Third-Party Risk Management Trends in the Pharmaceutical Industry
June 18th, 2021
Third-Party Risk Management (TPRM) practices have been around for about a decade, and pharmaceutical firms were some of the first to adopt these practices. Pharmaceutical and life science companies, like many, first dipped their toes into the TPRM water by developing Anti-Bribery and Corruption (ABAC) programs, which were designed to ensure that companies’ third parties comply with unethical financial practices. As TPRM developed as an accepted and recognized practice, however, pharmaceutical firms recognized the need to extend their programs to cover additional risk domains such as reputational risk, data privacy, and acknowledge upcoming pharmaceutical industry trends.
Unique Characteristics of the Pharmaceutical Industry
While there are crossover characteristics with other industries, (such as manufacturing) pharmaceutical, and life sciences organizations have unique risks and program requirements that must be acknowledged. These characteristics have influenced pharmaceutical industry trends and have become even more visible during the COVID-19 pandemic when pharmaceutical and life sciences were drawn even further into the spotlight.
Complex, Multiple Risk Domains:
The pharma industry is unique to other industry sectors, and therefore hosts unique risks. Depending on the scope of the company, a pharmaceutical organization can utilize many different vendors and third parties who each have their own risk assessment and questionnaire needs. Some vendors, such as a small clinic, may be small-scale and cannot (and sometimes will not) be able to fill out huge questionnaires covering their risk areas. Other vendors, such as a large laboratory service, will be too large to be covered by a small risk questionnaire. While you want to ensure that all potential risk areas are covered, you also do not want to overwhelm your vendors to the point where they stop answering your requests. Avoiding these loops, while mitigating risks is tricky and presents unique difficulties to pharmaceutical and life sciences organizations.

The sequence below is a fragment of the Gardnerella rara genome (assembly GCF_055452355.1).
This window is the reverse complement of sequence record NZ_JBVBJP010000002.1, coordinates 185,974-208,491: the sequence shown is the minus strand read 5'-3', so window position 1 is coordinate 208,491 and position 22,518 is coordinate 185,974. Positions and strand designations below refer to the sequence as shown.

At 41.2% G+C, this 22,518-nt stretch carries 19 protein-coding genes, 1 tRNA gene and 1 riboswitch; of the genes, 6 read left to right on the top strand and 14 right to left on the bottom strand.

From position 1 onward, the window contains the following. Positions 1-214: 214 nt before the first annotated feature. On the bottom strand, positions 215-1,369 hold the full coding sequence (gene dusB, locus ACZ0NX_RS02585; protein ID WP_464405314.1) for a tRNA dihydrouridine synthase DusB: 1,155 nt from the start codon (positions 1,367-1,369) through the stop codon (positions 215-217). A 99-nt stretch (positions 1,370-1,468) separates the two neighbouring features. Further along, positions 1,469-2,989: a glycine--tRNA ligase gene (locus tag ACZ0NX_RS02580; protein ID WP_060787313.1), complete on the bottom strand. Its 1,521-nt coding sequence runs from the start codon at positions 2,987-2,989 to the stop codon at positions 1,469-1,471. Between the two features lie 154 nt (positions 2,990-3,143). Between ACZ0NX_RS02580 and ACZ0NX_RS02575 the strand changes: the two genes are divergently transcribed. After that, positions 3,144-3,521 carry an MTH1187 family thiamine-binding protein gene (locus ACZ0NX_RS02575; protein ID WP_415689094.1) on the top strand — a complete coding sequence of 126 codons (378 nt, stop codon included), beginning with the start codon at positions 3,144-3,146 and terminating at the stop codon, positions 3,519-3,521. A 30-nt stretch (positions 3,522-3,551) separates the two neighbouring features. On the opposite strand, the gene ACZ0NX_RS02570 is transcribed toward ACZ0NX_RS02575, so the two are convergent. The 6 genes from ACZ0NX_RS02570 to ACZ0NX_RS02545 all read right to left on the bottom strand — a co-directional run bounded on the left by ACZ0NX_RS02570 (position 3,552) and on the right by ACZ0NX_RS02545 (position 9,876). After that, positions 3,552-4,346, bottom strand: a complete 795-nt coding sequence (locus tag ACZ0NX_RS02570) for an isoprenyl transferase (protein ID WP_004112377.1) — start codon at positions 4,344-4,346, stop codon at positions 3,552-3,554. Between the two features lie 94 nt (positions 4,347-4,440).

Regional and Global Requirements for TPRM Programs:
One of the biggest pharmaceutical industry trends we’re seeing is that many organizations have locations and/or operations around the globe and, likewise, their TPRM programs are not dependent on only one location. Many pharma companies are looking (or have already begun) to centralize and globalize their TPRM programs. Yet, while this global approach can provide consistency and a holistic view of third-party risks, these programs still have to take into account regional variations and compliance requirements. A best practice is to start with high-risk geographies to get these programs underway, then expand from there.
Need for Engagement and Sub-Engagement Risk Assessments:
Managing risk at the entry or engagement level is a requirement for any third-party relationship as it helps to identify potential risk areas before contracting with these vendors. However, over the past few years, pharmaceutical companies have better understood the need to manage risk at the sub-engagement level and managing the risks of their existing vendors. This is especially important when existing vendors are used for new services, or new potential risk exposures are identified.
Highly Regulated Industries:
Pharma and life sciences organizations are two of the highest regulated industries due to the large number of inherent risks that exist in their business models. Another reason they’re highly regulated is because of their dependence on third-party intermediaries to test and prove various products before going to market. As seen in recent regulation, companies are now being held accountable for the actions and practices of their third parties.